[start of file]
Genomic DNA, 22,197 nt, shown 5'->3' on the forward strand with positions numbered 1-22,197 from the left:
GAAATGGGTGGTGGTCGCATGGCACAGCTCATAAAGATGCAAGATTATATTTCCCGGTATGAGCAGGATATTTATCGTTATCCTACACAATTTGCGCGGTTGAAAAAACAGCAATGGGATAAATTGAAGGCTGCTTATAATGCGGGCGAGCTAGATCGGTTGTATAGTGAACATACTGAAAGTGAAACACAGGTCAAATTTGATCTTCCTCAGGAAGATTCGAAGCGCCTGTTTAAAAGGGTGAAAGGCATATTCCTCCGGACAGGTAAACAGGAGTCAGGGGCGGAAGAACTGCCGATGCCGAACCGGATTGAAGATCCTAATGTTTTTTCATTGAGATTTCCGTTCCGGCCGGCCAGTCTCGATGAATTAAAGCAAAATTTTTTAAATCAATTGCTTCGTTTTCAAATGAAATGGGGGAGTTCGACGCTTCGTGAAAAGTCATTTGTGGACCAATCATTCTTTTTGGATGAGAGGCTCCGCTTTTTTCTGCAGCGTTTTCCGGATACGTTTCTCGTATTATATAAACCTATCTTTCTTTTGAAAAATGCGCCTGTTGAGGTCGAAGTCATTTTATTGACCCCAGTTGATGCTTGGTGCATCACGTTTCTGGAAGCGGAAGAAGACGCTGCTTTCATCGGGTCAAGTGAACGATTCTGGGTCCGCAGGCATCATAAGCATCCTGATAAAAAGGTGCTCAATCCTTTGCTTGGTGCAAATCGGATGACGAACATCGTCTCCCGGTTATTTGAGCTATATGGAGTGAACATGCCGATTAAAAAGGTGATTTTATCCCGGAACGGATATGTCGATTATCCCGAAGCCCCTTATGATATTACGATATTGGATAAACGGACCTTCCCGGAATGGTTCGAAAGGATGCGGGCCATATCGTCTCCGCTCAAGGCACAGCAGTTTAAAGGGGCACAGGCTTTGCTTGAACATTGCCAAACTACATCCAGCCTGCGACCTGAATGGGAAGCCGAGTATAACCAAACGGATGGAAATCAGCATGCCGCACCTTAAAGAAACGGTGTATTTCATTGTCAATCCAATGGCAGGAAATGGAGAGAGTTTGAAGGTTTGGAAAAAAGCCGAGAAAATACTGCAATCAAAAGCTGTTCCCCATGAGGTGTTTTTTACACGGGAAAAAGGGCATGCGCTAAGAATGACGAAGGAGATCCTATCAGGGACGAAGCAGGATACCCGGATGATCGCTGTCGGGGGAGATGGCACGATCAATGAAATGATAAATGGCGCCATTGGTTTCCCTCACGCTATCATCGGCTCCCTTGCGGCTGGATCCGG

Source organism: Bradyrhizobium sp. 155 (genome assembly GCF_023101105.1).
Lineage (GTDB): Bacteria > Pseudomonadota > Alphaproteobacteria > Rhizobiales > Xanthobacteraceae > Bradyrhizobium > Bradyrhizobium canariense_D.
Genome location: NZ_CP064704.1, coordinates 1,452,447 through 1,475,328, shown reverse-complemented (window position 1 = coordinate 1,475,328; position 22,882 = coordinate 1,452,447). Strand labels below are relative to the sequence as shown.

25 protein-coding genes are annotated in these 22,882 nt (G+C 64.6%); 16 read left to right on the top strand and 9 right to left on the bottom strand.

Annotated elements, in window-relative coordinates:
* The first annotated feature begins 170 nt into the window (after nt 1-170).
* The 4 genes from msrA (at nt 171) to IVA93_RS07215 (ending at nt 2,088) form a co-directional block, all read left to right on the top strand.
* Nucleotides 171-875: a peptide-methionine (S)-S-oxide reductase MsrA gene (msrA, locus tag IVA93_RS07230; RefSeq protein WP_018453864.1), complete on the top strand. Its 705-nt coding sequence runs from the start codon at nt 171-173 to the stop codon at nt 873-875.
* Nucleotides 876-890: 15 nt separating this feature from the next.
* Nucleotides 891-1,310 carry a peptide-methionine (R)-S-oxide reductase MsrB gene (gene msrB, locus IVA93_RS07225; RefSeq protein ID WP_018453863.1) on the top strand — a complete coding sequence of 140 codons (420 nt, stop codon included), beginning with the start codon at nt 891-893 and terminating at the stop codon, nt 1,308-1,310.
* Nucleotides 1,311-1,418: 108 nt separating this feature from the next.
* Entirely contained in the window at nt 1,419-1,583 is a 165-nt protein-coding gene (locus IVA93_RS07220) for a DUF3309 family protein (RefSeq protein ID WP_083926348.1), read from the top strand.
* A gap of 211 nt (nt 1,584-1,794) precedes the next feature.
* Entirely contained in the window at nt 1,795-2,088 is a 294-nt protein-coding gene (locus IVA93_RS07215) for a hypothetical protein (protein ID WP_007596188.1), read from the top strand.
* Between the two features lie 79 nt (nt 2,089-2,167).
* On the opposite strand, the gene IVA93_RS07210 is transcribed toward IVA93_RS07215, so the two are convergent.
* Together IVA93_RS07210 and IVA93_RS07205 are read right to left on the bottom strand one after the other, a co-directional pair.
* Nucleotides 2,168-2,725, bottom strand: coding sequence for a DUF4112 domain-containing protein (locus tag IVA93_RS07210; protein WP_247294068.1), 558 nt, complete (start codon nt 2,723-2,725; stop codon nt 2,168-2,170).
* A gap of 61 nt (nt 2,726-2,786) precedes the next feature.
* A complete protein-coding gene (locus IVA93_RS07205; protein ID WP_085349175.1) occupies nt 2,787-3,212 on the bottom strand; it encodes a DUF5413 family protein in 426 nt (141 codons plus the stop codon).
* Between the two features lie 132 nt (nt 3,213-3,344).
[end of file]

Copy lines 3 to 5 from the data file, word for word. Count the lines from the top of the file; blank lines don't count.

Source organism: Bradyrhizobium sp. 155 (genome assembly GCF_023101105.1).
Lineage (GTDB): Bacteria > Pseudomonadota > Alphaproteobacteria > Rhizobiales > Xanthobacteraceae > Bradyrhizobium > Bradyrhizobium canariense_D.
Genome location: NZ_CP064704.1, coordinates 1,452,447 through 1,475,328, shown reverse-complemented (window position 1 = coordinate 1,475,328; position 22,882 = coordinate 1,452,447). Strand labels below are relative to the sequence as shown.